Overdesigning: Is there such a thing?

edited March 2006 in Story Games
As I'm working on Dramatikos, one of the conundrums I've put myself into is the very real possibility of overdesigning. I find myself trying to create rules for every contingency and every "what if" that crops up in my head. As a result, I find myself spinning into a death spiral of ever increasing structure on what was supposed to be a relatively simple game. I'm always worrying about how my system will support the sort of game play I'm trying to get out of it. In doing so, I just keep going and going and going, and I can't stop doing it.

Part of it, I wonder, may have to do with the assumptions I've been inadvertently starting with. Namely, that the players of this game are blank slates that will not do anything with the system they are not told to do. I know I need to rework this assumption, but how can I apply it to the game? How do I keep from micromanaging the game into stasis?

Comments

  • Playtesting.

    yrs--
    --Ben

    P.S. I'm a fan of "simple rule plus lots of exceptional cases" game design -- Polaris is like this. But you need to make sure that each special case is, in fact, furthering your goals with the game.
  • "Over-designing" is certainly a common issue. Personally, I've found that part of the problem is when I go into a design without clearly defined goals for what I want the game to be about, both fictionally and real world play-wise. If I have a clear idea of what I want the game to be about, it's (somewhat) easy to look at a particular idea and say, "I don't need that, it doesn't further my design goals."

    What this requires is that I spend a significant amount of time thinking about the meta-structure of the game, both fictionally and play-wise, before I ever start writing down mechanics.

    It's interesting that when you do this, some mechanics just jump right out at you, just based on your goals. But admittedly, some goals become very difficult to translate into mechanics in a satisfactory way.
  • Yeah, what Ben and Tim said. Have you playtested yet?
  • Yeah. I've seen it happen with a lot of good games they start out with a solid idea and because of play needs, and desire for "better, BETTER! BETTER!" it gets rewritten to death.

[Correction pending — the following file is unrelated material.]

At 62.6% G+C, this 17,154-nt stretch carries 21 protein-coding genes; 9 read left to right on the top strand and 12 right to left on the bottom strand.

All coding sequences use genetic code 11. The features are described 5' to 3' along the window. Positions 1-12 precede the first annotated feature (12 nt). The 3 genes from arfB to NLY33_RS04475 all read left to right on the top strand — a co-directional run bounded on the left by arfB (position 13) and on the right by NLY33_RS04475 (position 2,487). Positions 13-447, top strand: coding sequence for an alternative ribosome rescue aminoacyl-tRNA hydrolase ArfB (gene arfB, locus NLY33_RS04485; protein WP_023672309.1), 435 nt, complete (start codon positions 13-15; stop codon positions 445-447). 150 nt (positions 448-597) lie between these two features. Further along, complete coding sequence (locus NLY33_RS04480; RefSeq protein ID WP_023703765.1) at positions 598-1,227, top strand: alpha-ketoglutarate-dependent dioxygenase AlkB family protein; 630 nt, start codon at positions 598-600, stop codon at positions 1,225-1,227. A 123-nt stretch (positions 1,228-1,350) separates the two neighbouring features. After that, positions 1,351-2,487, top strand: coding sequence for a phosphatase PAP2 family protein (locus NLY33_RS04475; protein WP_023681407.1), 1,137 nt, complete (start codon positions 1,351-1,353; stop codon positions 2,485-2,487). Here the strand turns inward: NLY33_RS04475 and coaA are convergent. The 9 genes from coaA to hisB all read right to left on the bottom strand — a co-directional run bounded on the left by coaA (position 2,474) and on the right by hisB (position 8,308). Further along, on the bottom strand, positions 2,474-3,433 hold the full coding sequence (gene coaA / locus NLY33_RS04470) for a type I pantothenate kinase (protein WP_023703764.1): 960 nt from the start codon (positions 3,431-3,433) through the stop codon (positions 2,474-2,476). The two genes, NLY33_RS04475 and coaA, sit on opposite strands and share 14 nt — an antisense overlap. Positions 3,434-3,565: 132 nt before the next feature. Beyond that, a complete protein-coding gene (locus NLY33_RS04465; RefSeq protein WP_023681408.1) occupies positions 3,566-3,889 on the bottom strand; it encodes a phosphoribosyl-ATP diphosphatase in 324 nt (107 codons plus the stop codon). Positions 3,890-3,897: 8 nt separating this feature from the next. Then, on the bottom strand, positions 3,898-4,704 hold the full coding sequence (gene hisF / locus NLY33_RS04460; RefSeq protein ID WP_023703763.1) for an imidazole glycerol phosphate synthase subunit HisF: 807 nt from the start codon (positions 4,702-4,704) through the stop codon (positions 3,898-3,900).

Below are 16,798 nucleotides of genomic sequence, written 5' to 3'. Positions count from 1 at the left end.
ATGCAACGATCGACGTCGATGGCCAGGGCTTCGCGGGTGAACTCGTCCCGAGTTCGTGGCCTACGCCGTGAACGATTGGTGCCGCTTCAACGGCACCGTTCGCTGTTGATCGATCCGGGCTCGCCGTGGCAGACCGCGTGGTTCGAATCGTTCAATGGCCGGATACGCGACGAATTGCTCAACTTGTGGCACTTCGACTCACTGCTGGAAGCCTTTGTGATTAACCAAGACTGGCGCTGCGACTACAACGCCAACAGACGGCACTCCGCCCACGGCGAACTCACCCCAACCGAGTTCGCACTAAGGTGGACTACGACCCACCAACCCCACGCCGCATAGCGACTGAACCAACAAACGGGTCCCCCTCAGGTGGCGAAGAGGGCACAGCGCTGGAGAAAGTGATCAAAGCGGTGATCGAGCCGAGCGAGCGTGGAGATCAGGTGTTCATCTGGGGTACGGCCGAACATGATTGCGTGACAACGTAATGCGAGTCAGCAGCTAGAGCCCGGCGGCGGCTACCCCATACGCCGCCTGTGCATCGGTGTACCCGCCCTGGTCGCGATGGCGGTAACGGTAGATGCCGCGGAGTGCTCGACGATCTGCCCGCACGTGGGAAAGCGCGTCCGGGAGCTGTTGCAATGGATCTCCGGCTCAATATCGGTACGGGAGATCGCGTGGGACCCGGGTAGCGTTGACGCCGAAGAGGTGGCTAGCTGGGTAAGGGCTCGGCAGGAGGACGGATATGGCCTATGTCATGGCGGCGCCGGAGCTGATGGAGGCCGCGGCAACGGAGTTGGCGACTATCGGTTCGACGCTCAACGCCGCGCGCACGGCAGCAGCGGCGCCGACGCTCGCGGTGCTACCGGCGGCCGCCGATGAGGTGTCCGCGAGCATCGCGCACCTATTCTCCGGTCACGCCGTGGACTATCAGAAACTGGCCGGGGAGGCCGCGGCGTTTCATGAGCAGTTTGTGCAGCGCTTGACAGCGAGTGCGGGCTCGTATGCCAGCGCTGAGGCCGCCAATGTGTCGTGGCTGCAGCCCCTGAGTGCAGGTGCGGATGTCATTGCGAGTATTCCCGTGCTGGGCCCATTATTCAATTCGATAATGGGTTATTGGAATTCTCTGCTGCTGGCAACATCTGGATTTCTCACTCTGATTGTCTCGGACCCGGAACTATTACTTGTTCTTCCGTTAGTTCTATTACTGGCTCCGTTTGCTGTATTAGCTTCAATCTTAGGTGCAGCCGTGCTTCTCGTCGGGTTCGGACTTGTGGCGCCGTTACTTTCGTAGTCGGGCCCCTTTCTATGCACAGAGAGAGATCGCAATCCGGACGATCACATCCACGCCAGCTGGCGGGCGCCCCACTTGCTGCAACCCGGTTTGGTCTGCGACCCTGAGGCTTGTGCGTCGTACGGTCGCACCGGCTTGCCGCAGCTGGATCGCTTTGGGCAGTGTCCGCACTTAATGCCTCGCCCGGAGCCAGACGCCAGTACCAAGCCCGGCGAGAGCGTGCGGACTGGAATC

I've done it mind you. But It isn't omething I alone begin with.

    I'm a fan of common core play element that is used to cover a variety of situations and is flexible (same system for all tasks for example, combat or not.)
  • I haven't playtested yet. I'm rewriting the core mechanic (sorta) to make things simpler.
  • Hi, :)

    Hmmmyes, I can see how that can be a very real danger.

    One thing, though: from a player standpoint, I'd rather read and play an overdesigned game than an underdesigned one. If there's one thing I dislike is playing for the better part of five minutes, only to discover that the rules simply don't say what I'm supposed to do next...

    This combined with the fact that I'm convinced that 90% of design work comes _after_ the first full version of the rules/design document/whatever is written, tells me that, yeah, overdesigning is a danger, but it's way less of a danger than would appear at first glance.

    Cheers,
    J.
  • Ah, well, play it and all of the real flaws will become evident. In solving them, you'll realize what a waste it is to overthink the rest of the rules.
  • As a reason/goal of overdesigning stands another problem; Fear.

    You fear that the game is not ready, that it is lacking, it is missing. Every thing you disliked about each and every single game and session you've ever played creep up and sneak on you.

    The solution is simple: As soon as the game is playable - let people play it. Design but at the same time receive feedback that the holes aren't as riddling as feared.

    Gordian Knots also work, unless you're looking for mini-games of the tactical/char-gen nature, cut out everything that doesn't apply. Return bits later at a slow rate, but begin naked.

    You were born naked, so should your game.
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